Juliet Cook



In this diorama, Bob is cut into pieces,
repositions itself inside different damaged brains.  

While bobbing for apples, she screams
at what lies underneath the core.
Her flickering power lines will bleed into the void.

Some will see the red apples as ball gags inside her mouth.
Some will see the red apples as representations of Hell.
Some will say Hell does not exist. The apple is an underground planetary lair.     

Those below are running in red circles.
Those above will soon fall down and turn red.

In this diorama, a mental conflagration
is connected with the speed of the ceiling fan.
It turns itself off and on, grows into an over rotating form of abuse.

A repetitive malformation in which
her arms are forced behind her back in bed again.
Her sheets are ripped off to strangle her.

Underneath it is crawling with non-existent insects,
waiting for her to fall asleep and open for them,
buzzing her into a non-existent heavenly whore.




In this diorama, a doll head is shoved inside
the trash compacter.
The whole room screams.

Red confetti drips from the ceiling
after revolving around the fan blade
and then being shot down.

The owl only has one wing
and one broken egg.
The horse collapses.

You run into the wall
and it opens, conveys you
into a dark place.  The door
bangs shut and locks itself.

The handles eject regurgitation.
Your feet stick to the floor and turn
forward and back in an endless limbo.

The head board bends back and oozes.
Your mouth opens wide and an insect crawls in and out.           
The bed sheets harden into exoskeletons.




I don't want to lose myself,
at least not all the way,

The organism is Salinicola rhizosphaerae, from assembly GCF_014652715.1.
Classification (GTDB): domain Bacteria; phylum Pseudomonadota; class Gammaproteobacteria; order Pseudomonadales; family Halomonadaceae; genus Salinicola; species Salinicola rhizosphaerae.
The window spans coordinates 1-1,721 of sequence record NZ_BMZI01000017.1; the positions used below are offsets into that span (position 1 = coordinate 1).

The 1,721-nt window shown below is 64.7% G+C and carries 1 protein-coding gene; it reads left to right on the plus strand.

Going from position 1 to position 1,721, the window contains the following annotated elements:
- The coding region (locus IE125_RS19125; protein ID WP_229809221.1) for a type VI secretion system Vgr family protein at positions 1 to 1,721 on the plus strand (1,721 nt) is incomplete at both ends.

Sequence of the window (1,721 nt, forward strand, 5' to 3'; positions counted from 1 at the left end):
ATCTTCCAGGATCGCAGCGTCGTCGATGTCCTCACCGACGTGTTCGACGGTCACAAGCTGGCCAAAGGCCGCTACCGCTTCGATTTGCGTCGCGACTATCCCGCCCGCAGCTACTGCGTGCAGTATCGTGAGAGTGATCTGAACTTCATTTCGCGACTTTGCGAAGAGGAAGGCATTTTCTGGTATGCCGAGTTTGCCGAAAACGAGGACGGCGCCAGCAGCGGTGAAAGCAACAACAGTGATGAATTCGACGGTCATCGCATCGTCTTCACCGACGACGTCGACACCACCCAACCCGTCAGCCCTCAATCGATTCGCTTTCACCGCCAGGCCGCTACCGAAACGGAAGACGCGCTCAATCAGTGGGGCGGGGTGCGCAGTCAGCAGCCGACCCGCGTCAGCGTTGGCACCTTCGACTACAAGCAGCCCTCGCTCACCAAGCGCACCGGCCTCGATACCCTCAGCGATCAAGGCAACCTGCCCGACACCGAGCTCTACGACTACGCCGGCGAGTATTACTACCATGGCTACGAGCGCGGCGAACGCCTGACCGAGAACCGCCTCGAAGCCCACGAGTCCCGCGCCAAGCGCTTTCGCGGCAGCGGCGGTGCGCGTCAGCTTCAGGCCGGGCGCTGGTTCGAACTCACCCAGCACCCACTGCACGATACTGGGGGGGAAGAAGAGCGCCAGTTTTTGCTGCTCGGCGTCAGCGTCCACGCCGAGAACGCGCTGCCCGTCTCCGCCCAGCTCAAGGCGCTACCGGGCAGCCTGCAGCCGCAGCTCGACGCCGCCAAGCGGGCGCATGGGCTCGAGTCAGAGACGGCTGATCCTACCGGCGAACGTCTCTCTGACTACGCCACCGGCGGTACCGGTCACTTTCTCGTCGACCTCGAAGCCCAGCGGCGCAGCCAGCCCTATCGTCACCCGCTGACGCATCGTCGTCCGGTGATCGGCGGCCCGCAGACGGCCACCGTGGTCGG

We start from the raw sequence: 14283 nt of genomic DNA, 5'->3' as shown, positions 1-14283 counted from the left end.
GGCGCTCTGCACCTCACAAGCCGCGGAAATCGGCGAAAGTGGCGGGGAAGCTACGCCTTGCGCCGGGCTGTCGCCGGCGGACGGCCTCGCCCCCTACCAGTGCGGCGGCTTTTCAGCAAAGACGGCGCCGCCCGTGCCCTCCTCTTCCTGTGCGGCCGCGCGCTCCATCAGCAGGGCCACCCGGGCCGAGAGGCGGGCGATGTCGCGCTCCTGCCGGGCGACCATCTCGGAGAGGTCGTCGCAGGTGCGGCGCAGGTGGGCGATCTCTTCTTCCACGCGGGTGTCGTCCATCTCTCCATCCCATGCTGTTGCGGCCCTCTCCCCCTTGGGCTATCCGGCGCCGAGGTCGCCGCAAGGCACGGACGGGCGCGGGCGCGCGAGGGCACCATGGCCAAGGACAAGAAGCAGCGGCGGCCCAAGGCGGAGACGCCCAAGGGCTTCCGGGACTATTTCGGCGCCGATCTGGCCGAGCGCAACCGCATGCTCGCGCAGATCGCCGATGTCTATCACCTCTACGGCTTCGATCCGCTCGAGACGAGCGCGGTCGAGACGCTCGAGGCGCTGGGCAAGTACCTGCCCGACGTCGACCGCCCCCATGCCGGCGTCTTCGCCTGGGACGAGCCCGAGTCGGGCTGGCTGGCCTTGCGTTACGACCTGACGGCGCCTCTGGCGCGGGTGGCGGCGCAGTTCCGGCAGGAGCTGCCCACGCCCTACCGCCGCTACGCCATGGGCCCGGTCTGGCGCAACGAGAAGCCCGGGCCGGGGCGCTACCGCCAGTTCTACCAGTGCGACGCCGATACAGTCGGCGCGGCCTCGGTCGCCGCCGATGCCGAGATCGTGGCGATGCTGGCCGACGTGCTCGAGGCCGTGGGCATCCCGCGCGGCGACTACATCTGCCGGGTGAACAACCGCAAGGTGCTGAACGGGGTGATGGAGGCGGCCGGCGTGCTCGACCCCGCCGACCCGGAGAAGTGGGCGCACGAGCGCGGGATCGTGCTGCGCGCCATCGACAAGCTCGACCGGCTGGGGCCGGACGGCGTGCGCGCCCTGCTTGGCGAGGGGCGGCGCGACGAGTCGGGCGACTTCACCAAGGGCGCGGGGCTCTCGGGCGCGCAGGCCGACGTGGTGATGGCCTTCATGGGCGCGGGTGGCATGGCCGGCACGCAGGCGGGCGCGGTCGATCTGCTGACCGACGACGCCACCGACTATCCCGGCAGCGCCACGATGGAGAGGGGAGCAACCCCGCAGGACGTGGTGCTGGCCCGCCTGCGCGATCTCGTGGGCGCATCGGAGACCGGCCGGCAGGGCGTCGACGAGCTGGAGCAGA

but this space doesn't like me
liking myself. I must pay
to get anyone to like me.

Like a contorted ejaculation,
a liquid miasma hurls out of his mouth,
hovers in the air and then
flings itself at my face.
It sticks to my skin like a death mask
and laughs and laughs and laughs.

The laughter covers up my screams.








These three poems were inspired by Twin Peaks, my favorite TV show, which initially came out when I was still in high school and had never seen anything so unique on TV. I adored it many years ago and the first poetry chapbook I self-published through my Blood Pudding Press way back in 2006 was called "The Laura Poems" and was poetically based open Laura Palmer. In more recent years, perhaps partly because of 2017's Twin Peaks: The Return, more Twin Peaks inspired poems by various poets seemed to be popping out and getting published all over the place, almost to the point that it started to seem like some sort of a trend. Near the end of 2019, I saw a call for submissions for a Twin Peaks themed poetry anthology called "These Poems Are Not What They Seem" and part of my initial reaction was that I didn't want to dive into this new Twin Peaks poetry trend or backtrack in my writing, when I had loved Twin Peaks and written my small series of poetry inspired by it so many years ago. But then my initial reaction was replaced with a doppelganger that informed me not to abandon something I loved just because it might be a current trend. My doppelganger caused 5 new Twin Peaks inspired poems to emerge from me and I felt drawn to them. One of them was accepted for the anthology, "These Poems Are Not What They Seem", to be published by APEP Publications in Spring 2020. One of them was published in Burning House Press's NO MACHINE WITHOUT A GHOST themed issue. And these three found their home in DIAGRAM.